Racing received a seismic jolt on Tuesday after Jockey Club Racecourses announced thatKempton, home of the historic King George VI Chase, could be closed for housing redevelopment "from 2021 at the earliest".
The track's owners, which operates 14 other racecourses in Great Britain, hopes to invest £500million into the sport in a 10-year plan - with the end of National Hunt and Flat racing at Kempton its most radical proposal.
The Jockey Club said in a statement that a request would be made to transfer the King George and a clutch of other big Kempton races to nearby Sandown.
And to fill the void left by the potential absence of a Flat track at Kempton, t he Jockey Club's land at The Links in Newmarket is the "front-running location" for a new floodlit all-weather circuit.
In partnership with housing contractor Redrow Homes, the Kempton estate has been submitted for consideration following Spelthorne Borough Council's 'Call for Sites' to address unmet local housing needs.
But the Jockey Club insists that Kempton will only be closed down if the move generates in excess of £100m investment and that the proposed all-weather circuit at Newmarket is given the green light.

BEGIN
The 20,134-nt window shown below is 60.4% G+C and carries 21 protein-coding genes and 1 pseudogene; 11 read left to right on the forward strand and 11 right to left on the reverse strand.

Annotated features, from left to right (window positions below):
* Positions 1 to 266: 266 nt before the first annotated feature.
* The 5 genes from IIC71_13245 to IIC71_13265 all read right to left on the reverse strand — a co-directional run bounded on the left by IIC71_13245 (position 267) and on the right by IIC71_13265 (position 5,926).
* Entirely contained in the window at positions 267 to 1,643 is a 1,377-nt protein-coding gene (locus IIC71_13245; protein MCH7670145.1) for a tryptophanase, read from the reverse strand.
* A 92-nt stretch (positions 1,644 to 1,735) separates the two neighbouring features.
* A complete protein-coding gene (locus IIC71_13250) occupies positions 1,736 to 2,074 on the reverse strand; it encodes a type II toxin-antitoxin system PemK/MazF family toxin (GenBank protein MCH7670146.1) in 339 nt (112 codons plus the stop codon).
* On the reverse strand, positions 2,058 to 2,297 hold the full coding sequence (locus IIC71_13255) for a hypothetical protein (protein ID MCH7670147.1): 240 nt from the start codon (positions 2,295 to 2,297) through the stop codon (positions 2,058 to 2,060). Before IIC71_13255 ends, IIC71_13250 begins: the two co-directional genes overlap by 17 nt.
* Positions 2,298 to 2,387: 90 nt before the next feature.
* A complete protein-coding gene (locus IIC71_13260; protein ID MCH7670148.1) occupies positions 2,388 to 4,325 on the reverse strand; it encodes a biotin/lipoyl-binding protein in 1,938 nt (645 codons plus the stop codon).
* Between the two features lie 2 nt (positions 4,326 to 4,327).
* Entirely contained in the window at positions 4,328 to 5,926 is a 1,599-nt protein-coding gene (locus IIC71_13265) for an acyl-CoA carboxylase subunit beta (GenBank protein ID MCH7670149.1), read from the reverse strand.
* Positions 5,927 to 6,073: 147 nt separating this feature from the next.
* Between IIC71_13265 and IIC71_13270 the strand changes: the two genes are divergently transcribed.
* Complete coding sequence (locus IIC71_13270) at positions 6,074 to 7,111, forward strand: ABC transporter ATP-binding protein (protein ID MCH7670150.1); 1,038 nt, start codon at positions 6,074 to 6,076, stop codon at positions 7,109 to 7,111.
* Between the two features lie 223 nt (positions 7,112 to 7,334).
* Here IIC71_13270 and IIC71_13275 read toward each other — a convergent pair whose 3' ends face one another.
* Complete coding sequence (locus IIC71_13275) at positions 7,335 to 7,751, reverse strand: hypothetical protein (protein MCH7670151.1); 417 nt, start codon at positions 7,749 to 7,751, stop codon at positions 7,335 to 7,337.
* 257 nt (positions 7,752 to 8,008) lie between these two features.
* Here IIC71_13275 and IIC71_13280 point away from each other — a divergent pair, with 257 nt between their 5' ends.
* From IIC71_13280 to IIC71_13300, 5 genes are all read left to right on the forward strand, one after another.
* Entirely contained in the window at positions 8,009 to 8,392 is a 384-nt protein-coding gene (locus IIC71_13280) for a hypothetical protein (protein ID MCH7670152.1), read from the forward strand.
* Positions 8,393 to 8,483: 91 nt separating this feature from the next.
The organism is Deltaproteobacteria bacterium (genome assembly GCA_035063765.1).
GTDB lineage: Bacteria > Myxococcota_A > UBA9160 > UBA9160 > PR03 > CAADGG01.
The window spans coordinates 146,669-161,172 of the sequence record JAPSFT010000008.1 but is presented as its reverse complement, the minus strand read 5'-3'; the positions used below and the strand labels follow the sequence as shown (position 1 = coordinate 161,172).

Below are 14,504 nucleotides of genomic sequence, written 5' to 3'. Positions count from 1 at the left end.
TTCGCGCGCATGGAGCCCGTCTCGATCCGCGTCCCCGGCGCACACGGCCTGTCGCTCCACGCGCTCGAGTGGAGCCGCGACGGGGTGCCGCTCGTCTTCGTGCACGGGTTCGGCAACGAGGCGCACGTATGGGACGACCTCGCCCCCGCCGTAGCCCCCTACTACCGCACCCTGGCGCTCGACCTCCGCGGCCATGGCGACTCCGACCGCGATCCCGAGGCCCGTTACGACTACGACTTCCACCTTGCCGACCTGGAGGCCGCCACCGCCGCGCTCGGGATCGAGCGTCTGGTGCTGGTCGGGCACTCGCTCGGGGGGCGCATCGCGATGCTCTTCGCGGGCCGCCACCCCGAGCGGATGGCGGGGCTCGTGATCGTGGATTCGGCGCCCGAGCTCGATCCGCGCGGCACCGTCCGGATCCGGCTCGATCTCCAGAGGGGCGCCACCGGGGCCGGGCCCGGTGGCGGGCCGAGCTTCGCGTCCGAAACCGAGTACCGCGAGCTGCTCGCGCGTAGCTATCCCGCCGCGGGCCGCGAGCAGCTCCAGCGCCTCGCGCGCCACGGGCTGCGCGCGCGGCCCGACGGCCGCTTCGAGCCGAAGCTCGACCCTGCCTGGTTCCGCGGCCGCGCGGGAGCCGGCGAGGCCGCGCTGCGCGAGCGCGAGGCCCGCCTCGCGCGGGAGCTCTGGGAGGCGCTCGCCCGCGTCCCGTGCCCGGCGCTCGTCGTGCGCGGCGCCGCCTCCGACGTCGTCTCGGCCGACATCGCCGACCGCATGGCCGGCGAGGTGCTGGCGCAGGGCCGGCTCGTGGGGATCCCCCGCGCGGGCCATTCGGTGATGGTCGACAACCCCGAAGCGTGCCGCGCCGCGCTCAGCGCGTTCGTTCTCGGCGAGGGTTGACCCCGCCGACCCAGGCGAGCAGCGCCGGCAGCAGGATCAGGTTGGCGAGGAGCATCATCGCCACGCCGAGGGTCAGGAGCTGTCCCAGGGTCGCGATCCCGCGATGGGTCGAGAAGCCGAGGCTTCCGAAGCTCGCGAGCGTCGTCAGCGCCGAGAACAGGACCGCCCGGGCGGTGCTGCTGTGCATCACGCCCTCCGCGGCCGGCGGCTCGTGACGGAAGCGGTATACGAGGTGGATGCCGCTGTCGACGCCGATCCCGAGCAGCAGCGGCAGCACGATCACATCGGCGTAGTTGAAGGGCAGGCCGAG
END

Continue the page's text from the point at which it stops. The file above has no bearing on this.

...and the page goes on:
Jockey Club senior steward Roger Weatherby said:"The decision to submit our estate at Kempton Park for consideration in the local plan is unique and has not been taken lightly.
"Our board of stewards are horsemen and, having carefully considered what we can achieve in the long-run from doing so, are unanimously of the view that British racing is better served by us doing so."
The King George VI Chase, staged each year on Boxing Day, is one of the great races in the jumps season.
Desert Orchid won the race four times before Kauto Star stunned the racing world with a fifth triumph in 2011. The two horses' ashes are buried by their respective statues at Kempton.
Sandown would be the chief beneficiary of the major investment, with plans in place to market it as "London's premier dual-code racecourse".
Kempton's other jumps fixtures could be spread around other Jockey Club-owned racecourses throughout the country, though consultation with the British Horseracing Authority and the wider sport would be needed.
Jockey Club chief executive Simon Bazalgette said : "We know there will some not happy, but we feel it is in the long-term interests of racing."
Bazalgette added that a new racecourse atNewmarket could become "Europe's best all-weather circuit, with all the facilities one would expect".
Redrow Homes said in a statement that the Kempton site could provide "circa 3,000 new homes".